7. There is more than one kind of knowledge:  In our training there is not just the trainer’s subject knowledge in the room, but also the tacit knowledge participants carry in their bodies, and the group genius that arises from the collaboration between trainees as they work to interpret and apply the knowledge.

8. Action and implementation speaks louder than words and learned answers: Responsibility and ownership of the learning becomes that of both trainer and trainees. Assessment then focuses not on the reproduction of knowledge taught, but on its integration and implementation in the workplace – not on words, but on action.

The role of improvisation

Acting in a set context without the benefit of scripted words and only the tacit knowledge accumulated through experience is called improvisation – the central concept around which our training revolves. Improvisation also draws on the ability of a group to generate solutions together and use dialogue to drive the story, and indeed the learning, forward.

Change 3 things


• Practice awareness skills.
• Practice creativity.
• Ice breaker.


In Pairs participants observe each other then turn around and change 3 things about their appearance. When they turn back to each other they must try to identify everything that their partner has changed.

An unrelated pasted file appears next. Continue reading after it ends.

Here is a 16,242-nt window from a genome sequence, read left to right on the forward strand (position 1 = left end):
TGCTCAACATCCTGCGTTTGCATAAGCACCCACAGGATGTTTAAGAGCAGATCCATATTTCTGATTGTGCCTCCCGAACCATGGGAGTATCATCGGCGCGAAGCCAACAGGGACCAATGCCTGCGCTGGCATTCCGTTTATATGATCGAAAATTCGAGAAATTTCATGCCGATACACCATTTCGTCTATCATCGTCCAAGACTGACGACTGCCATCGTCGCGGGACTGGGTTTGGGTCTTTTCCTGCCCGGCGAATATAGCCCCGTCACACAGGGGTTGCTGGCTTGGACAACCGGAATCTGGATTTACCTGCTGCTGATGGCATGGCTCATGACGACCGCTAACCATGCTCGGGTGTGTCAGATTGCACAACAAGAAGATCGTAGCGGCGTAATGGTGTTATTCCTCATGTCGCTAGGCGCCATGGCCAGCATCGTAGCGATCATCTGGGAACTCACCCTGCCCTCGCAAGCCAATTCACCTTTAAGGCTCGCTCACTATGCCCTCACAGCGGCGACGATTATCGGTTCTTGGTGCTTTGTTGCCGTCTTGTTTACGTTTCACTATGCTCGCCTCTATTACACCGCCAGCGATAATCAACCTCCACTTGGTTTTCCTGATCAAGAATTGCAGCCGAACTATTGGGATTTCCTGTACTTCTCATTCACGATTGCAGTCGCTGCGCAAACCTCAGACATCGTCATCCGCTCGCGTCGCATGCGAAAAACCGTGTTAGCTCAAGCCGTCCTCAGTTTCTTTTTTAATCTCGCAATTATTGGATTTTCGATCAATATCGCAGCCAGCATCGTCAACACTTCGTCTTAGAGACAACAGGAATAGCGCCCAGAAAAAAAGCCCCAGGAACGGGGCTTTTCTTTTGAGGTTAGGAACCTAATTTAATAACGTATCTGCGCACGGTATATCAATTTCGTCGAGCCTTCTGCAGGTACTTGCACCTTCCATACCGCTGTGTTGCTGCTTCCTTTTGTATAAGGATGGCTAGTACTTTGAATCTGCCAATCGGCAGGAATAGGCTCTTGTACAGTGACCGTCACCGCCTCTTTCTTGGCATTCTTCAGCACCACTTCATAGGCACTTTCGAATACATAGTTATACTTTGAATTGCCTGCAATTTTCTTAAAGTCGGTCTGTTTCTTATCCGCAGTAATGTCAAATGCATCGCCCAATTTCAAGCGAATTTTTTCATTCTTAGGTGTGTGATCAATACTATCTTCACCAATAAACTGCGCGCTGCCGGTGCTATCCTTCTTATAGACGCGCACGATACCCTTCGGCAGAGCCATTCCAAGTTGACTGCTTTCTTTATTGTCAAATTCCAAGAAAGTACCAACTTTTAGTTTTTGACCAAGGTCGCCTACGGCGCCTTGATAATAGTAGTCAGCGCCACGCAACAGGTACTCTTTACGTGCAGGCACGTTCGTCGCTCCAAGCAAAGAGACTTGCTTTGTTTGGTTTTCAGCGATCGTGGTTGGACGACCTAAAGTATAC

Time: 10 min

Number of participants: 2 – 200

Game flow:

Ask all the participants to pair up. Tell them to observe each other. Then tell them to turn around and change 3 things about their appearance. For example role up one sleeve or take off an earring. Let them turn back to one another and try identifying everything that the partner has changed. You can repeat the game a few rounds, every time increasing the amount of changes.


People are often resistant to change their appearance but don’t let that flounder you. When people get over their initial resistance they will get great value from the exercise.

Debrief questions:

• What struck you about the exercise?
• How did you feel during the exercise?
• How was your awareness different than usual?
• Was it difficult or easy to find so many things to change about your appearance?

Yes and story


• Practice listening and awareness
• Practice accepting offers and building on them
• Practice focusing and reincorporating.


Participants tell a story in a circle, each participant contributing one sentence at a time.

Time: 20 min